We don't see the lights in twilight photos where the Cybertruck has its headlight and taillight on, nor do we see them in Jason Camissa's video review of the Cybertruck. Maybe the lights will appear at the top of the windshield at some point, but they shouldn't be this difficult to see right now. We'd like to know how the 10 units delivered Thursday night are going to stay on the road legally if the markers aren't on the truck. Then again, the mirror mounts seem kind of recessed, so maybe the body itself squeezes just under the 80-inch mark.

The hyperbole

It’s not a Tesla event without a few statements that can only be answered with a sideways glance. Musk said the Cybertruck is "a better truck than a truck, and a better sports car than a sports car in the same package."

The Cybertruck can and should be celebrated for quite a few things, but this is two lies in one sentence. The Cybertruck isn't for men and women who spend their days doing Real Truck Stuff all day every day, like hauling heavy things, towing heavy things, or even reaching repeatedly over a bedside to grab things. The Cybertruck isn't for the men and women who spend their Sunday mornings hooning sports cars up and down (paved) canyon roads. The Cyberbeast beating a Porsche 911 in a quarter-mile while pulling a 911? Marketing laffy-taffy. A base Corvette Z06 will match the Cyberbeast to 60 if you get the perfect start (Tesla's time doesn't count the rollout), will beat the Cyber in the quarter-mile, and will do so more times on a tank of gas than the Cybertruck will on a charge.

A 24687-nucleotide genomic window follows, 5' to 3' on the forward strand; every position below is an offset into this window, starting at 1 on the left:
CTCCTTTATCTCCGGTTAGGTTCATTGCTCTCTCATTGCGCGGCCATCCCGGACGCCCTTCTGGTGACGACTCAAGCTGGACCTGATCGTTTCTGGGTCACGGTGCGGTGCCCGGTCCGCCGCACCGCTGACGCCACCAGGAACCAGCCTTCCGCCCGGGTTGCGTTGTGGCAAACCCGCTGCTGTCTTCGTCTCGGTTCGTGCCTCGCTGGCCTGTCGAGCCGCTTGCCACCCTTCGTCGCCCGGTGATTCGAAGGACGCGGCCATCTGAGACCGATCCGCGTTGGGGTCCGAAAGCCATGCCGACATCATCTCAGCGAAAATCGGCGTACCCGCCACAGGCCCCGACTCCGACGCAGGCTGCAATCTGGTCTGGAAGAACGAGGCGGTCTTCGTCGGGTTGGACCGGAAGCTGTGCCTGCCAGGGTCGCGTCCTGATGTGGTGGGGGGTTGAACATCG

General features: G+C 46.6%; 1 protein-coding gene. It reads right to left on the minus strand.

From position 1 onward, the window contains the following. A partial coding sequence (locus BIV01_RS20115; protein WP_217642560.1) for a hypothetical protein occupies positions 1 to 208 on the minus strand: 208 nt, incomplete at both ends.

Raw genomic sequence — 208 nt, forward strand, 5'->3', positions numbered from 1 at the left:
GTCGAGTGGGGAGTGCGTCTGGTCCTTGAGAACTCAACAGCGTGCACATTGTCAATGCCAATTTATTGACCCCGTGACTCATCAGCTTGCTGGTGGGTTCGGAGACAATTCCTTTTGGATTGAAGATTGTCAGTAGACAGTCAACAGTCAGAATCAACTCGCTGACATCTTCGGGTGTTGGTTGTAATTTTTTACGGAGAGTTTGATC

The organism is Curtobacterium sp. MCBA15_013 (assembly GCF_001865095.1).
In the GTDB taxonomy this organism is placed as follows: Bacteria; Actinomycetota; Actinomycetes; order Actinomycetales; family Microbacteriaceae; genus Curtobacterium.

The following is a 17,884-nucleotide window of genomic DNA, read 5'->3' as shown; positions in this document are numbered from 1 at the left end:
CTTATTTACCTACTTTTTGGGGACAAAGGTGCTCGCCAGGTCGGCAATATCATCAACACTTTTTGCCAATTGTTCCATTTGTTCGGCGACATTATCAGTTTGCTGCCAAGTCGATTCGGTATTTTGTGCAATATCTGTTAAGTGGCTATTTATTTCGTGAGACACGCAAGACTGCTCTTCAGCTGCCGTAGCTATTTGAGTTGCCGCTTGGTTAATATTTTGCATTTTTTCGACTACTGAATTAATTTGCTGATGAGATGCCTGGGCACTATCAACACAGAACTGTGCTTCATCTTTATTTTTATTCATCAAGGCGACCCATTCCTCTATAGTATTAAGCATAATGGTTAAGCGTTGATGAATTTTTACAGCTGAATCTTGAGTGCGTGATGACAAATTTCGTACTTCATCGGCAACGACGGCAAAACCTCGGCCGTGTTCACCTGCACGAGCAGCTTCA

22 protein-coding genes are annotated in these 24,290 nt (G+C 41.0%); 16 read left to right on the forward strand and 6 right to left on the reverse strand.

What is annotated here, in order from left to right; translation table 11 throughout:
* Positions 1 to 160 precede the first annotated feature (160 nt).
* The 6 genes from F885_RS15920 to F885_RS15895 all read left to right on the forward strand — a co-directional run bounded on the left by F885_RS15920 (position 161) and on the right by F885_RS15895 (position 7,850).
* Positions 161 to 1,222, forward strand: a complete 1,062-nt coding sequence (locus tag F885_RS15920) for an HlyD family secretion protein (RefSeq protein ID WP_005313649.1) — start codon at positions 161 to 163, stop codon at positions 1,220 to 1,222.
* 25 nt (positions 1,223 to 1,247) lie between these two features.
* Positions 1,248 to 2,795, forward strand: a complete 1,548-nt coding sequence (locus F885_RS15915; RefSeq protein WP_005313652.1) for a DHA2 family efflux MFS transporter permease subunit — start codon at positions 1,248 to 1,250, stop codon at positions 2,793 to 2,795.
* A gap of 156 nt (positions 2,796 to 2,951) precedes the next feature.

The Cybertruck, like the Tesla Semi, doesn’t need this kind of fluff. Just look at it!

The range extender

Drew Baglino, Tesla's SVP of Powertrain and Energy Engineering, said on X (ex-Twitter) that the range extender is a "toolbox-sized battery" sitting in the bed. By "toolbox," he had to be referring to the lockable toolbox some pickups fit across their beds behind the cab, because the extender is two feet long, four feet wide, and of an unknown height. A bed toolbox filled with tools isn't a portable item. A lithium-ion battery that size? Come on. Further proof, the Cybertruck page contains this sentence about the energy cell: "Go even further with a range extender installed into the Cybertruck’s bed. Offering up to 470 miles of total range. Installed separately."

The battery is claimed to add 130 miles of range to the mid-level AWD trim, delivering that estimated 470-mile range. On the top Cyberbeast trim, the range extender adds 120 miles, for a total of 440 miles of range. The 2024 Fiat 500e and its 42-kWh battery will probably post an EPA-rated range of not much more than 130 miles when it gets here next year. The Fiat 500e is a lot lighter than a Cybertruck, with a lot less frontal area. There’s no way the Cybertruck range extender is portable, hence the word “Installed” in the description. This is going to live in the bed. An X user who dug through Tesla website's HTML found source data suggesting the range extender will cost $16,000, which is roughly the cost of replacing the entire 82-kWh battery in the Model 3.

We don't know what this accessory will run, but it won't be cheap and it won't be light, so prepare to give up a chunk of that 2,500-pound max payload capacity.